I keep hearing people talk about the ‘cloud’ and ‘cloud computing’. So, what is it?
“Cloud computing is a style of computing in which dynamically scalable and often virtualized resources are provided as a service over the Internet.” (en.wikipedia.org/wiki/Cloud_computing).
Does that help? No, then how about …
“The concept, quite simply, is that vast computing resources will reside somewhere out there in the ether (rather than in your computer room) and we’ll connect to them and use them as needed.” (Times Online, May 2008).
“Cloud computing basically lets you access software applications, hardware, data and computer processing power over the web. You don’t have to purchase and run software in your computer anymore. The cloud, the abstract physical description of what the Internet can do (personal computer, processor, storage), is there for you anytime, anywhere.” (Smart Schools).
So how does this relatively recent ‘thinking’ affect what we do as educators and facilitators? According to Twine.com cloud computing is simpler, faster, and cheaper for organizations to implement–which is why it is soaring in popularity in education.
“Most … just want to use technology tools and resources; they don’t care where these resources are located or who is delivering them. Cloud computing makes it easy for them to do so. Faculty members simply go to the web to request the IT services they need for themselves or their students. From a menu, they can choose the operating system, the software applications, and the server capacity they need, and then they can schedule this request to repeat for the entire semester, or as needed.”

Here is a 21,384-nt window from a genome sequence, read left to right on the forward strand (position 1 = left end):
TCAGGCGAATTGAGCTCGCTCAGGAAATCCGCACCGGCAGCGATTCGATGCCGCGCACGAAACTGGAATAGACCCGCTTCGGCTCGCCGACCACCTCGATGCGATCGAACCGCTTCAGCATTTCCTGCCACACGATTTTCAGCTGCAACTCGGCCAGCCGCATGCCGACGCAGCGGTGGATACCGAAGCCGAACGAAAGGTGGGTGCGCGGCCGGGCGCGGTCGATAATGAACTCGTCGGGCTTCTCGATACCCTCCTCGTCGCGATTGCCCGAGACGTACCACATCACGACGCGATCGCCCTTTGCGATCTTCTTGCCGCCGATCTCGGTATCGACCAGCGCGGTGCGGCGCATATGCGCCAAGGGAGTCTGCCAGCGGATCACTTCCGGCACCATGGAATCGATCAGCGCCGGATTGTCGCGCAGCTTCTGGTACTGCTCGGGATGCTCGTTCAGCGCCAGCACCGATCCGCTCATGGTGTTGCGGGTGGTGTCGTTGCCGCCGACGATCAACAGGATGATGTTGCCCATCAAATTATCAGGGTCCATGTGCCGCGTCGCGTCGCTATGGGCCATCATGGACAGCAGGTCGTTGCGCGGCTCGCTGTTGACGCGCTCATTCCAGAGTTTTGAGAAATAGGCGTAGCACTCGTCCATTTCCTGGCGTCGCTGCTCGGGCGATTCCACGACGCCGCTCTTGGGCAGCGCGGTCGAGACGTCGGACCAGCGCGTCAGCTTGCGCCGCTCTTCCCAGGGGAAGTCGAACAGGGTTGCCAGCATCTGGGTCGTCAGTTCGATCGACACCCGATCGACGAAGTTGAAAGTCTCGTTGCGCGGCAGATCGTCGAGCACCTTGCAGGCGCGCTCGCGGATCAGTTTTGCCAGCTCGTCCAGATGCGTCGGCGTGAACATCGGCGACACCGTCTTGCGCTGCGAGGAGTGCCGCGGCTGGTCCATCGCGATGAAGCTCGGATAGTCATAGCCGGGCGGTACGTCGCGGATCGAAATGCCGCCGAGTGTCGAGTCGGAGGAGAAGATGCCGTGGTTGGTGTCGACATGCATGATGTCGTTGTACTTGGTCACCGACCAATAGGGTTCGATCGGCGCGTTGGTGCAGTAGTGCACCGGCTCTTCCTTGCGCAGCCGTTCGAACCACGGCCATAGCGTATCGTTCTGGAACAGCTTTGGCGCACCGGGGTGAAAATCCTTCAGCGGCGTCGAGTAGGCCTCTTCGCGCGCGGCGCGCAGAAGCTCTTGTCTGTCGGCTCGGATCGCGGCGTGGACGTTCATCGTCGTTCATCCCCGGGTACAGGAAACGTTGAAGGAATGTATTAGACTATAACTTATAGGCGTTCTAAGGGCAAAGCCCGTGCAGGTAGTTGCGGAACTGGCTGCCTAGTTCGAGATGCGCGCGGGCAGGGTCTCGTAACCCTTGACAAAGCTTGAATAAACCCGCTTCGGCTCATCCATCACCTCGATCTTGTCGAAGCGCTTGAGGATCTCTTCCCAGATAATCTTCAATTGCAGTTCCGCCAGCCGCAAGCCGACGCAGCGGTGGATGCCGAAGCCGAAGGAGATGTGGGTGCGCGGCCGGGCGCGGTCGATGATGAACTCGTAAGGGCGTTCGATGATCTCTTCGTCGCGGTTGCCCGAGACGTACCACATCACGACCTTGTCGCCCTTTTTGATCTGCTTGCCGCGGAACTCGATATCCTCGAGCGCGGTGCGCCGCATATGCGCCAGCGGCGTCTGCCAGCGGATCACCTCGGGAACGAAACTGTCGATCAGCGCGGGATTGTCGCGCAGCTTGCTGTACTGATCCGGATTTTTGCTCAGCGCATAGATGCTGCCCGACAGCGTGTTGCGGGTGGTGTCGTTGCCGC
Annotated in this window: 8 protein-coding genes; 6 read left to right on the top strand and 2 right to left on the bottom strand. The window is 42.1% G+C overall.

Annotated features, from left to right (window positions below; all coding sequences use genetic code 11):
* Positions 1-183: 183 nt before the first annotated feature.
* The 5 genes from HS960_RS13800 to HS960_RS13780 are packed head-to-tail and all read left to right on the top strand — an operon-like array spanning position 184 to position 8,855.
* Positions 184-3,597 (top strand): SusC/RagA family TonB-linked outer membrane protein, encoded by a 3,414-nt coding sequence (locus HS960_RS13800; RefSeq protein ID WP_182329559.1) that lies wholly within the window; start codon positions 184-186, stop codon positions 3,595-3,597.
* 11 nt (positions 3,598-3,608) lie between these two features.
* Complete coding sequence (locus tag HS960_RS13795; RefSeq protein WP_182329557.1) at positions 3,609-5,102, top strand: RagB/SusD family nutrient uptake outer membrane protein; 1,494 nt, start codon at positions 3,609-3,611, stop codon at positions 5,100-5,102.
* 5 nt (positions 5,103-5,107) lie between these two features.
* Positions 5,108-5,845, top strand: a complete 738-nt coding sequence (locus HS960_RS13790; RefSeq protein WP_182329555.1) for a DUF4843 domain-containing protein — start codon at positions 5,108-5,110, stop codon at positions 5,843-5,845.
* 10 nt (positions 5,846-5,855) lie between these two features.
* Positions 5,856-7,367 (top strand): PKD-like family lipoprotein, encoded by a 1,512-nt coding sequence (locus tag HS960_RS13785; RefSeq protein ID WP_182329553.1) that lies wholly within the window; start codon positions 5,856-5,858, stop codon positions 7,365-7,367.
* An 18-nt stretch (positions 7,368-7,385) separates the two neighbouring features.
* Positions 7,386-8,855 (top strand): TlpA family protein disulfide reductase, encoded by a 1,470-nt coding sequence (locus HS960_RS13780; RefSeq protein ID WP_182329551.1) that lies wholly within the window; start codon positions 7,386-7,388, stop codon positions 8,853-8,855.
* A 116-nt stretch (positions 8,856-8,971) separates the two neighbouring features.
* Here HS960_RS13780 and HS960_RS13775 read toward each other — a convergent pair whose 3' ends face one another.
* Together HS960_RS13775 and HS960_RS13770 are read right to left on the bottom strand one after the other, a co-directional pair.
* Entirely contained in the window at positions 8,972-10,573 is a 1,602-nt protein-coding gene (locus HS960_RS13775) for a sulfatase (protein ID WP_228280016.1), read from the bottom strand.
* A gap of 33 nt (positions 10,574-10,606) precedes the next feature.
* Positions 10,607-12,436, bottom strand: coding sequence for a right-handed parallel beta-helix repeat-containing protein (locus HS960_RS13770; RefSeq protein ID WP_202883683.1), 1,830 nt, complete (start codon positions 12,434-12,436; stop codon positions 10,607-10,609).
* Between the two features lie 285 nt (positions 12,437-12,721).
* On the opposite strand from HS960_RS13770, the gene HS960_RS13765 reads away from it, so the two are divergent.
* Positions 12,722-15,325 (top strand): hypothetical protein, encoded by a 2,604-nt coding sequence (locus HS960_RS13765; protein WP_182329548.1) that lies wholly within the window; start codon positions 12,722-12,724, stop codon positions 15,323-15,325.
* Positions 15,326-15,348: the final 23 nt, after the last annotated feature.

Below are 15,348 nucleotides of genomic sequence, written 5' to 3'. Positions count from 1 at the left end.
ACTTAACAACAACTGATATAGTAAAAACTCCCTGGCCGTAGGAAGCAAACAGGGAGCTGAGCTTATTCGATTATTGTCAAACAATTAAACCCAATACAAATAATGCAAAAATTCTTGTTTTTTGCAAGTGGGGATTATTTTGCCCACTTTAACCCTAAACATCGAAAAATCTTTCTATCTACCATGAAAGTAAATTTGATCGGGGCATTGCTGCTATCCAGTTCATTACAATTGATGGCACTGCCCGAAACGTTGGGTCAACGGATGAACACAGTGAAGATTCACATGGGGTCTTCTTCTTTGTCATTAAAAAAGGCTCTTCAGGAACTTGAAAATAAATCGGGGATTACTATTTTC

Cloud computing, in education, is able to be both good and bad. Why?
- It allows you to work from multiple PCs (home, work, library, etc), find your files, and edit them through the cloud.
- It can be used to support teaching and learning experiences.
- Most software is free, available and ready-to-use.
- Students can have a richer and more diverse learning experience, even outside standard school hours.
- Schools and jurisdictions can minimize costs; e.g. outsource Institution email to Google or Microsoft.
- It allows users to create content through the browser, instead of only searching through the browser.
- Not all applications run in the public cloud.
- Sensitive student data is no longer completely controlled by the school or the teachers.
- Internal networks are still needed for disseminating policies, printing, grouping students, web filtering and local storage.
- Who owns the intellectual property rights over some things you posted on cloud services?
- A deleted account does not mean deleted content.
- Can you truly rely on the cloud to correctly and accurately filter (adult) content?
Is it the way forward? It sounds very very good, and I want to know more. But can we explain the benefits to the IT department and the bean-counters; these people only know about control when everything is locked down tight, on their own internal systems. Can they be ‘advised’ to drop this out-dated thinking in favour of the new ‘cloud’?
I strongly suggest you read as much about the subject as you can, I know I am. I found this post by Jen Millea a good place to start: “Heading into the cloud: cloud computing and education“.